'Monsieur Dimitri,' said Gemma, and she passed her hand over her hair on the side turned towards Sanin, 'don't, please, call Herr Klüber my betrothed. I shall never be his wife. I have broken with him.'

'You have broken with him? when?'


'You saw him?'

'Yes. At our house. He came to see us.'

'Gemma? Then you love me?'

She turned to him.

'Should ... I have come here, if not?' she whispered, and both her hands fell on the seat.

Sanin snatched those powerless, upturned palms, and pressed them to his eyes, to his lips.... Now the veil was lifted of which he had dreamed the night before! Here was happiness, here was its radiant form!

He raised his head, and looked at Gemma, boldly and directly. She, too, looked at him, a little downwards. Her half-shut eyes faintly glistened, dim with light, blissful tears. Her face was not smiling ... no! it laughed, with a blissful, noiseless laugh.

He tried to draw her to him, but she drew back, and never ceasing to laugh the same noiseless laugh, shook her head. 'Wait a little,' her happy eyes seemed to say.

'O Gemma!' cried Sanin: 'I never dreamed that you would love me!'

'I did not expect this myself,' Gemma said softly.

'How could I ever have dreamed,' Sanin went on, 'when I came to Frankfort, where I only expected to remain a few hours, that I should find here the happiness of all my life!'

'All your life? Really?' queried Gemma.

'All my life, for ever and ever!' cried Sanin with fresh ardour.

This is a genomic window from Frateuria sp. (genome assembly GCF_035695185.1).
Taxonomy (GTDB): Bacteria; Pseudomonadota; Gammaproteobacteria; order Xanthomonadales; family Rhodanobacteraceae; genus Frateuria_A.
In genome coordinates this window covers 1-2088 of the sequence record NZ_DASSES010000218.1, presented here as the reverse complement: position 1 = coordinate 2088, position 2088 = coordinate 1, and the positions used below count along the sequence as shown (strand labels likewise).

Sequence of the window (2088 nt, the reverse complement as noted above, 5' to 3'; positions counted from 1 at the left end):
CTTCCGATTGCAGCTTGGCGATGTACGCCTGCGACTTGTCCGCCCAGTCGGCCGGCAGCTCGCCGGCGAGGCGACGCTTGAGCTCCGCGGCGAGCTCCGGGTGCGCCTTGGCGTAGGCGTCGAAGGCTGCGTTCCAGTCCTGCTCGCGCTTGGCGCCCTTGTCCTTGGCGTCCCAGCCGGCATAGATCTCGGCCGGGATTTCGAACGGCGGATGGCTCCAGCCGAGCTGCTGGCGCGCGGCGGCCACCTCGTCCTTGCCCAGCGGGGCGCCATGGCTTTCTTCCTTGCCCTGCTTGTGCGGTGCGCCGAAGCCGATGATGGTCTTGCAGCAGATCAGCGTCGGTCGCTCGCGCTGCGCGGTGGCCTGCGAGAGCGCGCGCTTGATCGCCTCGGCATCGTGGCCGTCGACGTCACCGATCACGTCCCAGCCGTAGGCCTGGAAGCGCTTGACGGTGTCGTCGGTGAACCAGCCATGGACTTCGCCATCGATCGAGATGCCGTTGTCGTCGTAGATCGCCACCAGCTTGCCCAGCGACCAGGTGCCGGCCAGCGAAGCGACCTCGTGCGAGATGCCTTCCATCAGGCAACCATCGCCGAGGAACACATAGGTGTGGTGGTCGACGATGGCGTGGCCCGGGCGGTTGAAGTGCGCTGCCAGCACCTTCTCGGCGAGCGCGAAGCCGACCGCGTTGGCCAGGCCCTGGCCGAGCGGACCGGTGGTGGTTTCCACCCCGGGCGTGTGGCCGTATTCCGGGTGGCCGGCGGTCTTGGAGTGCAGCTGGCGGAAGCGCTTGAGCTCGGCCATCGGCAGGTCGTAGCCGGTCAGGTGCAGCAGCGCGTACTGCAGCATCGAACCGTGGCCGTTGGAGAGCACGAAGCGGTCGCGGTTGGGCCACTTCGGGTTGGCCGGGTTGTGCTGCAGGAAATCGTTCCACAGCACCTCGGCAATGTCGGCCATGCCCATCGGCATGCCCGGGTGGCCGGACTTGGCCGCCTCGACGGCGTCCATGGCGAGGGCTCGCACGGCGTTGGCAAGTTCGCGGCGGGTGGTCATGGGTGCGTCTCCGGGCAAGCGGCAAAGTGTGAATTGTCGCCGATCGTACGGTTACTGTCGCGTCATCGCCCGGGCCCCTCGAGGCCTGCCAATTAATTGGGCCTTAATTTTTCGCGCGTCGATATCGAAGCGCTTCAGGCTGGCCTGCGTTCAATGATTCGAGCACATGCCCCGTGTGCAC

The gardener's spade suddenly scraped two paces from where they were sitting.

'Let's go home,' whispered Gemma: 'we'll go together--will you?'

If she had said to him at that instant 'Throw yourself in the sea, will you?' he would have been flying headlong into the ocean before she had uttered the last word.

They went together out of the garden and turned homewards, not by the streets of the town, but through the outskirts.










他还从未感觉到这样疲乏——肉体的与精神的。整个晚上他是与可人的女士们和有教养的男士们度过的;有几位女士颇具几分姿色,男士们几乎个个都智慧 过人,才华出众;他本人的谈吐也相当成功,甚至非常精彩,因此被罗马人称作“taedli-umVitae”的那种“生之烦恼”,还从来没有以那样不可抗拒的力量来 左右他的心情,折磨得他透不过气来。假如他再年轻几岁,或许会由于苦闷、无聊、愤懑而哭泣起来,如同苦艾的苦味一样强烈,灼人的苦痛充溢了他的整个心 灵。一种萦回不去的厌烦心理,一种令人反感的沉重感觉,仿佛秋天的暗夜一般,将他团团围住,而他却不知如何摆脱这黑暗,这苦恼。对睡觉两字已无可指望 :他明知自己不能入睡。


他想到了尘世的辗转劳碌与无谓,想到了一切庸俗的虚伪。全部逝去的岁月徐徐在他的脑海里经过(他不久前刚满五十二岁),却没有一年一岁可以使他自 我原谅的。到处是空话连篇一事无成,到处是竹篮打水一场空,到处是一半认真、一半故意的自我陶醉——只要孩子不哭,怎么哄他都成;但是倏然间想不到老 之将至了,随之而来的是那不断增长、吞噬一切、消耗一切的对死的恐惧……于是扑通一声跌进无底深渊!如果生活就是这样风云突变,那倒反而好些!否则, 临终以前,会出现虚弱无力,多病多痛……就像铁器生锈一样。在他的印象里,生活的海洋并不像诗人描写的那样,海面上汹涌着滚滚波涛;不,他设想这个海 洋是安宁平坦、纹丝不动,直至最黑暗的底部也是清澈可见的;他自己则坐在一叶灵活易晃的小舟上,而在那淤泥堆积的黑暗海底,隐隐约约看得见一件件如巨 鱼般丑陋的怪物:那是日常人生的种种疾病。弊端、苦痛、狂妄、贫困、盲目……他望着,眼见得一件怪物从黑暗中游离出来,向上升浮,越升越高,看起来越 来越清晰,越来越令人厌恶地清晰……再过一分钟,载他的那叶小舟便会被它掀个底朝天!但是眼看着它又似乎模糊起来,它渐渐远去,沉到了水底,并在那里 停下来,轻轻摆动着尾巴……然而命定的一天终将来临,于是它将小船掀翻了。